Publication - Strategy/plan

Scotland: a trading nation

A plan for growing Scotland's exports.

Scotland: a trading nation
Country Profiles

Ireland

Country brief

Ireland is an open globalised economy. Living standards are high and average wages are now comparable with the top tier of OECD countries. 

The economy is projected to continue expanding over the next two years although at a slower pace. Foreign-owned multinationals are one of the main drivers of Ireland’s economy.

Key market information

Economic indicators

 

GDP 2017*

£259bn

GDP per capita 2017*

£53,837

GDP annual growth rate 2013-2017

13.1%

GDP annual growth forecast 2018-2023

5.6%

Population 2017

4.8m

Projected population growth 2017-2050 (% change)

21%

Average tariff 2016

2.5%

Scotland’s exports to Ireland

 

Scotland’s exports to Ireland 2017

£1,470m

Average annual growth in Scotland’s exports to Ireland 2013-2017

4.7%

Country rank in Scotland’s exports 2017

5

Scotland’s top export sectors to Ireland, 2017**

Together, these sectors account for around 71% of goods and services exports to Ireland.
     1. Chemical Sciences
     2. Wholesale and Retail Trade
     3. Technology, Digital and Media
     4. Engineering and Advanced Manufacturing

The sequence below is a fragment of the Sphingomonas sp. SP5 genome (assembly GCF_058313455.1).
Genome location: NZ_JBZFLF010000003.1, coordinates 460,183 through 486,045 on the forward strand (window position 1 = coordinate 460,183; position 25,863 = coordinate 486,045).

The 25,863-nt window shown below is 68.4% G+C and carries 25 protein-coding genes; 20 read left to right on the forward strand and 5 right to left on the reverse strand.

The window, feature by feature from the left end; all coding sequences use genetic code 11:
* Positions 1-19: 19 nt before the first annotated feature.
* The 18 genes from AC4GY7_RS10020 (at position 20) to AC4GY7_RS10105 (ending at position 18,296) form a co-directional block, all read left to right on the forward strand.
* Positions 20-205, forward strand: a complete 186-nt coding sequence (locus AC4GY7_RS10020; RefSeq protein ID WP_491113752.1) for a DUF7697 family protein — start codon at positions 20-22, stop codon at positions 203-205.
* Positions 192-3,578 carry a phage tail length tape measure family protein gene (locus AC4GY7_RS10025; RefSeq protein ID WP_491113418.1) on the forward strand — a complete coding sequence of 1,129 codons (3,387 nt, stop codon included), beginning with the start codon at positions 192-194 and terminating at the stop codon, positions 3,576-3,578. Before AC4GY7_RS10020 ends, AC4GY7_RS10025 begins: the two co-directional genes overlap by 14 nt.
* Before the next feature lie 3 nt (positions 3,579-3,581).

Ireland imports from the world

   

Ireland goods and services imports 2017*

£231bn

 

Ireland average annual Import growth 2013-2017*

18.4%

 

Ireland Top 15 Import Sectors

Ireland Top 15 Import Sectors Chart

Sources: economic indicators (World Bank, IMF World Economic outlook), Scotland’s Exports (Export Statistics Scotland 2017), 

Country Imports (World Bank, UN Comtrade)

* denotes an indicator which has been converted into GB£ from US$ using the Bank of England’s average annual spot rate data.  Note growth rates may vary depending on unit of currency used.

** These figures have been suppressed to prevent disclosure.

The Irish Economy

Ireland is an ideal first step market for Scottish companies. Top sectors in Ireland include food & drink, IT & business services and renewable energy. 

There are export opportunities for Scottish businesses with high quality, competitively priced products and services, across all sectors in Ireland, particularly food & drink, ICT, construction, life sciences and energy.